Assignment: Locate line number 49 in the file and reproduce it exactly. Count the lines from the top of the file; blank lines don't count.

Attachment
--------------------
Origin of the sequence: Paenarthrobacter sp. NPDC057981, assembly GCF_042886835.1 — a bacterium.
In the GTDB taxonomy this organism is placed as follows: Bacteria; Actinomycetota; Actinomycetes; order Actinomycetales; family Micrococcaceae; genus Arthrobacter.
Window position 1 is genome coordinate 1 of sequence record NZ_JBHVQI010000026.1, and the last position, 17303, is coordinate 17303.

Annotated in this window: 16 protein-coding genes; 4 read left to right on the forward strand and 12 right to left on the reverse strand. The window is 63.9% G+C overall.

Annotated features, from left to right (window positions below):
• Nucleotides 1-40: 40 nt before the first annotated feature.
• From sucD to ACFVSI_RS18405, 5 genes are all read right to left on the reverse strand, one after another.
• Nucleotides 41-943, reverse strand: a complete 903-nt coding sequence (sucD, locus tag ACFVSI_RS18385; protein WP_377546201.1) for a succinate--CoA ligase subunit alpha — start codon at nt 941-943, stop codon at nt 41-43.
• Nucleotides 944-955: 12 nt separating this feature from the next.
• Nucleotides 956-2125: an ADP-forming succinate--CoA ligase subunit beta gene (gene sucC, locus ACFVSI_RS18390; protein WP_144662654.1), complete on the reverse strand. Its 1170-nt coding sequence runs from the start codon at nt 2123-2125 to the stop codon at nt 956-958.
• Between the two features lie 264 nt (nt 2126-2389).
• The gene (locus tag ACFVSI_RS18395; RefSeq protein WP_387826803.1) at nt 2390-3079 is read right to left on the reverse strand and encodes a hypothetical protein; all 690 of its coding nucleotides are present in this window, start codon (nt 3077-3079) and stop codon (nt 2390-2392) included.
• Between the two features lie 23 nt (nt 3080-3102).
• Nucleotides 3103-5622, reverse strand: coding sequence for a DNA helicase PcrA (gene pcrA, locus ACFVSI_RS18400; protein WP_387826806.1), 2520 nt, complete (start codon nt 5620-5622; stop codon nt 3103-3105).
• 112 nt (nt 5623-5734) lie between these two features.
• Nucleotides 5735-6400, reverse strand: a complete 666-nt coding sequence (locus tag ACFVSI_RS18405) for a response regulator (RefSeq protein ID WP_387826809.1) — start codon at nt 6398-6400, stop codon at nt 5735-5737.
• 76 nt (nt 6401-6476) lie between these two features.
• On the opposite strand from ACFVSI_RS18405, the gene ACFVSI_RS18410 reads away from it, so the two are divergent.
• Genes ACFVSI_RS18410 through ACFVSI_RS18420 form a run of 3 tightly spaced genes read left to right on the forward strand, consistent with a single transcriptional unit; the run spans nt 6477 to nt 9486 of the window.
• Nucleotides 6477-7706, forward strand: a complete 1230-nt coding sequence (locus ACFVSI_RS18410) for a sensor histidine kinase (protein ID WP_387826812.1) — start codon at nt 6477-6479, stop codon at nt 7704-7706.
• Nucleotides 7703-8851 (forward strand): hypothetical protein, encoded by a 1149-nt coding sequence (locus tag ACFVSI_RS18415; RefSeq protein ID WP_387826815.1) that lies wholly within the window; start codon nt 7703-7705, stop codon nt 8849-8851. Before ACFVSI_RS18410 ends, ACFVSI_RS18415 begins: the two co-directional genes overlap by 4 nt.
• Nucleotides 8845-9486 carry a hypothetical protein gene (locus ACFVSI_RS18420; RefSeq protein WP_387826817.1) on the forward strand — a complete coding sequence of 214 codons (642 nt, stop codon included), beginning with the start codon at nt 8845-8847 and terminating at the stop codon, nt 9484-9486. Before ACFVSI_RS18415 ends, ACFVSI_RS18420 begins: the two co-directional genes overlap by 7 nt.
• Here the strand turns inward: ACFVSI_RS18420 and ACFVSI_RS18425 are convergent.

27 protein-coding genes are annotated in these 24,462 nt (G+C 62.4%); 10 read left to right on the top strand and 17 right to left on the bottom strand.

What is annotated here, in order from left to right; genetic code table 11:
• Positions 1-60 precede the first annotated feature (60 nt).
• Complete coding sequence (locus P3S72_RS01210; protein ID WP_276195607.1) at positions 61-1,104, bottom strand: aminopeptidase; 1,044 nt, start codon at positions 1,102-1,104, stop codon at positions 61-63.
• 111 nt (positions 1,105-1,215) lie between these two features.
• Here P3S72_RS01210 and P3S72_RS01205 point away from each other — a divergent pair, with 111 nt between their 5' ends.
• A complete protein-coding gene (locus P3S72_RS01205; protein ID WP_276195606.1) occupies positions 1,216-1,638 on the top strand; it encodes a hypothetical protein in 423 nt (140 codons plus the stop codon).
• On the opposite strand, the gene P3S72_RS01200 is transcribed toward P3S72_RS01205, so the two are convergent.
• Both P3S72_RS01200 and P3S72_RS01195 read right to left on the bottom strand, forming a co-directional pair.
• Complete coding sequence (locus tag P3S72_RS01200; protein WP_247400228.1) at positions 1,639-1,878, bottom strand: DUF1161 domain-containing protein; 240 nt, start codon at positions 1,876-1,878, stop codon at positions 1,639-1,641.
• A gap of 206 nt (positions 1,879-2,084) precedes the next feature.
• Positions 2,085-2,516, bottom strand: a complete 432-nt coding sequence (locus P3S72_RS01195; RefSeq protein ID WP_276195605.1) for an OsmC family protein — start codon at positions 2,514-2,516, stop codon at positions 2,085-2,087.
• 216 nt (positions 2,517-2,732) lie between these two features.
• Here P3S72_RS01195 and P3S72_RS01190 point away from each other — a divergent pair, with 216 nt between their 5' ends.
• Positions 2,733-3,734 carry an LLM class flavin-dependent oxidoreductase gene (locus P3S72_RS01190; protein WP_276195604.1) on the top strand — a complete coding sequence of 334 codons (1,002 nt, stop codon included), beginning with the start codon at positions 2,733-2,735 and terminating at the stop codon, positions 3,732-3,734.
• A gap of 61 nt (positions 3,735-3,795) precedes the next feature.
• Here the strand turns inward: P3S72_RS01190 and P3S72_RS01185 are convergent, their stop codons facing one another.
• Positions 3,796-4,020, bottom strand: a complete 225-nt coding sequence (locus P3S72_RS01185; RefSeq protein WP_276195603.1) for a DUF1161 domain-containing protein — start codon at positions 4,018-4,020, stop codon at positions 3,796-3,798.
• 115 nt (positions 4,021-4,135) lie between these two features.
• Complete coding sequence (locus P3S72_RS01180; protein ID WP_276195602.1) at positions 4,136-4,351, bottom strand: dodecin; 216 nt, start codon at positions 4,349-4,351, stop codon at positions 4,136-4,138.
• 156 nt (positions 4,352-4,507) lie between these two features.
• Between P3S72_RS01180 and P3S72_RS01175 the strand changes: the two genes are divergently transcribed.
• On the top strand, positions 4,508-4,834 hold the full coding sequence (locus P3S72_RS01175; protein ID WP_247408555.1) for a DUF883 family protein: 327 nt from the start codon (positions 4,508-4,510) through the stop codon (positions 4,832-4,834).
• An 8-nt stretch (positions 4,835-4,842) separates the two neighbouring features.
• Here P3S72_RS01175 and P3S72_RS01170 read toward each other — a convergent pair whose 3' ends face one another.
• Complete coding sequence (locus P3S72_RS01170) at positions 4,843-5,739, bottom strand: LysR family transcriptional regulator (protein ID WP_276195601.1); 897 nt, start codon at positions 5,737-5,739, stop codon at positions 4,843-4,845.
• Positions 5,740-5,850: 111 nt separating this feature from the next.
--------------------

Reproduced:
• Complete coding sequence (locus P3S72_RS01170) at positions 4,843-5,739, bottom strand: LysR family transcriptional regulator (protein ID WP_276195601.1); 897 nt, start codon at positions 5,737-5,739, stop codon at positions 4,843-4,845.